“Like schizophrenics, Keynesians are reality proof,” noted Dr. Vishnu Krishnamurti of Massachusetts General Hospital. “Evidence, no matter how compelling to healthy people, does not affect their beliefs. A schizophrenic’s driver’s license may say, ‘John Smith’, but this will not shake the patient’s certainty that he is really Napoleon. Similarly, if you read Christina Roemer’s article in the July 3rd edition of The New York Times, you will notice that the same economist that predicted that spending $862 billion on ‘stimulus’ would keep unemployment from exceeding 8% is now saying that we should raise taxes to avoid spending cuts. It’s sad.”
A Costly Disease
While it is known that schizophrenia affects about 1% of the adult population, and that 19% of Americans will suffer from depression at some point in their lives, there are no good statistics on the incidence of Keynesianism. This may be because, unlike other mental illnesses, Keynesianism produces symptoms only if it strikes someone in a position of power. However, despite this atypical pattern, Keynesianism costs America more than schizophrenia and depression put together.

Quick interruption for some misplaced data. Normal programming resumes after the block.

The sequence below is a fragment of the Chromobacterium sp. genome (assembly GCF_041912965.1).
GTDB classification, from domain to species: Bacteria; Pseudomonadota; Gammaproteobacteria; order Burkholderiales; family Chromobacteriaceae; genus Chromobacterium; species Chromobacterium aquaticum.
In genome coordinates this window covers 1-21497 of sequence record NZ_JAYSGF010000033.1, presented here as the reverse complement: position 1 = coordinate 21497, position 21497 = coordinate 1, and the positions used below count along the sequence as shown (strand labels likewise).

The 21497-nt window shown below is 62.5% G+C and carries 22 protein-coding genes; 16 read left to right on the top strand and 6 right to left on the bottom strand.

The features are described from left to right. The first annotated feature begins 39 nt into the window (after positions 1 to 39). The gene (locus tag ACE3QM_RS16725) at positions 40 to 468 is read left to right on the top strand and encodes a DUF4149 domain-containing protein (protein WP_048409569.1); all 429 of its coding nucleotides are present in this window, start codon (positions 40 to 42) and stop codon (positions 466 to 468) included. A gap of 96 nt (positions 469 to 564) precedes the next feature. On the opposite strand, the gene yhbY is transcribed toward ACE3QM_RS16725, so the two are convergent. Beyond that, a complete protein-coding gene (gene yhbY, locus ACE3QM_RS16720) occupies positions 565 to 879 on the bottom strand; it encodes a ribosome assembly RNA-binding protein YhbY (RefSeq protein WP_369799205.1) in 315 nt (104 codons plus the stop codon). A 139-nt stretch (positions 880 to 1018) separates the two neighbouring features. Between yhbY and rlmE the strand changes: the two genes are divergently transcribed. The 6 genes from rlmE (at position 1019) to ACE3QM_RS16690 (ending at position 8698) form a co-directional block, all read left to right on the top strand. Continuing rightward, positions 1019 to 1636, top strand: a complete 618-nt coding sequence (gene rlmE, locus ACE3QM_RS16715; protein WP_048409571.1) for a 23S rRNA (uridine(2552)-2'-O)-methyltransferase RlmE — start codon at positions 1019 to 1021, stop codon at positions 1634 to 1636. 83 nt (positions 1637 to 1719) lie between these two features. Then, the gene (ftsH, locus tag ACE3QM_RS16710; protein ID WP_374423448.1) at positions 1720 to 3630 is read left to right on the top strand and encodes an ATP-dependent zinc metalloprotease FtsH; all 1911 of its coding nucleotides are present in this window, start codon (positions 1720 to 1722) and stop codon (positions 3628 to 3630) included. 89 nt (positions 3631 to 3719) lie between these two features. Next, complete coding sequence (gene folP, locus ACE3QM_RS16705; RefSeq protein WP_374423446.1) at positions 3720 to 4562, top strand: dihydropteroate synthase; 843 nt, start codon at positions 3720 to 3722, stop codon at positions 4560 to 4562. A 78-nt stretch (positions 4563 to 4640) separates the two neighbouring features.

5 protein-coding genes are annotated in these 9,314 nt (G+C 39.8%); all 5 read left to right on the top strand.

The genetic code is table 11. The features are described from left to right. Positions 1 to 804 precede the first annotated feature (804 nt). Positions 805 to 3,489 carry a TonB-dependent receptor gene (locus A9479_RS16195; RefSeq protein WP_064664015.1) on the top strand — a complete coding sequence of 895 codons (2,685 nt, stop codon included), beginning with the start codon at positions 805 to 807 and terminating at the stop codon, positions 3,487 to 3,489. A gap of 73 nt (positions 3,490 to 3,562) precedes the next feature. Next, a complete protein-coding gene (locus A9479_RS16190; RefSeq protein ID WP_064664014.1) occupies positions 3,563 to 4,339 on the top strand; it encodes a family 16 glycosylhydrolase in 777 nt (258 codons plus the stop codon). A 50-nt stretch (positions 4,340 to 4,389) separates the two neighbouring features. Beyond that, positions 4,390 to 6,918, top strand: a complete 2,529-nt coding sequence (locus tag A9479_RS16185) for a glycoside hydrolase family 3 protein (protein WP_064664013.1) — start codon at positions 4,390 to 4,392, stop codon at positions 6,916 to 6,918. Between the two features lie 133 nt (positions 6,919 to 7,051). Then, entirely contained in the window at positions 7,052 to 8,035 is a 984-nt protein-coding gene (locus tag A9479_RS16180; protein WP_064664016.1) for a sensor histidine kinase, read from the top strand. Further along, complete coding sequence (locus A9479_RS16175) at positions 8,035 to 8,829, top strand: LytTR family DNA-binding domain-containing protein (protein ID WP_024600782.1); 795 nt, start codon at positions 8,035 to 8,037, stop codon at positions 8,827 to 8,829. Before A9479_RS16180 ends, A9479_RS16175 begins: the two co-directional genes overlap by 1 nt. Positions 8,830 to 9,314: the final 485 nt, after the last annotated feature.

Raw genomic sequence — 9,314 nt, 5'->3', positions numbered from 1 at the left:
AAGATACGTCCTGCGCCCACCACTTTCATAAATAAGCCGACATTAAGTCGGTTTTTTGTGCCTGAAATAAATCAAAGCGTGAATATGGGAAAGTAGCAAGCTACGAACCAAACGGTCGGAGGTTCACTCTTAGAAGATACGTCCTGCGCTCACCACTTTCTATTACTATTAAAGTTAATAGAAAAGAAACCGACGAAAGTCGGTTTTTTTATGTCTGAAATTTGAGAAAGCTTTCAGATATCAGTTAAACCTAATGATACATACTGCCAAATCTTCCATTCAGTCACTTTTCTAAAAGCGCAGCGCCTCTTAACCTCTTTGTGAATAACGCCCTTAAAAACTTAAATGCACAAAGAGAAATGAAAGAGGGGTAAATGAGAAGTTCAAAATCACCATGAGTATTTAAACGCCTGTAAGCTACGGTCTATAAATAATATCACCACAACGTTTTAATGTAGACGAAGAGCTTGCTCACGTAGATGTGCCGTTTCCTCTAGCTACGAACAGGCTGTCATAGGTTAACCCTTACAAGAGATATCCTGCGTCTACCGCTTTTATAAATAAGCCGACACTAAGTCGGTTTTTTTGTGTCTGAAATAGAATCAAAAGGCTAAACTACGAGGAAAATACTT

“The cost of schizophrenia in the United States in 2002 was estimated to be $62.7 billion,” explained Harvard’s Dr. Rivers. “This included direct treatment expenses, additional law enforcement costs, and lost productivity. A 2003 study put the economic impact of depression at $83 billion per year. Accordingly, a plausible 2011 cost estimate for the two diseases combined would be $180 billion.” He continued, “In contrast, from 2008 through 2010, Keynesianism cost the nation over $1 trillion for stimulus alone. And, this does not count the immense toll that Keynesian policies have taken on the overall economy.”
Many infectious diseases simmer for years in small populations of “carriers”, only to surge into the general population in the form of epidemics.
“Like schizophrenia, Keynesianism profoundly impairs a sufferer’s capacity to deal with reality,” noted Massachusetts General’s Dr. Krishnamurti. “Accordingly, the long-term reservoir for this disease must be a group that is not required to deal with the real world. Right now, the signs point to academia, particularly the economics departments at major Ivy League universities.”
The last major epidemic of Keynesianism broke out in the late 1960s, raged throughout the 1970s, and was not fully contained until the end of 1982. The human and economic cost of this episode was incalculable.
After 1982, Keynesianism lay dormant for 18 years, until a small outbreak in 2001 that took the form of $300 and $600 rebate checks mailed out to most American households. The disease then slowly took hold in Washington until it exploded in a tidal wave of stimulus spending, $152 billion in 2008 and another $862 billion in 2009. In terms of its toll on economic growth and total employment, the current epidemic of Keynesianism is by far the worst on record. Its devastation rivals that wrought by the Black Death in the 14th century.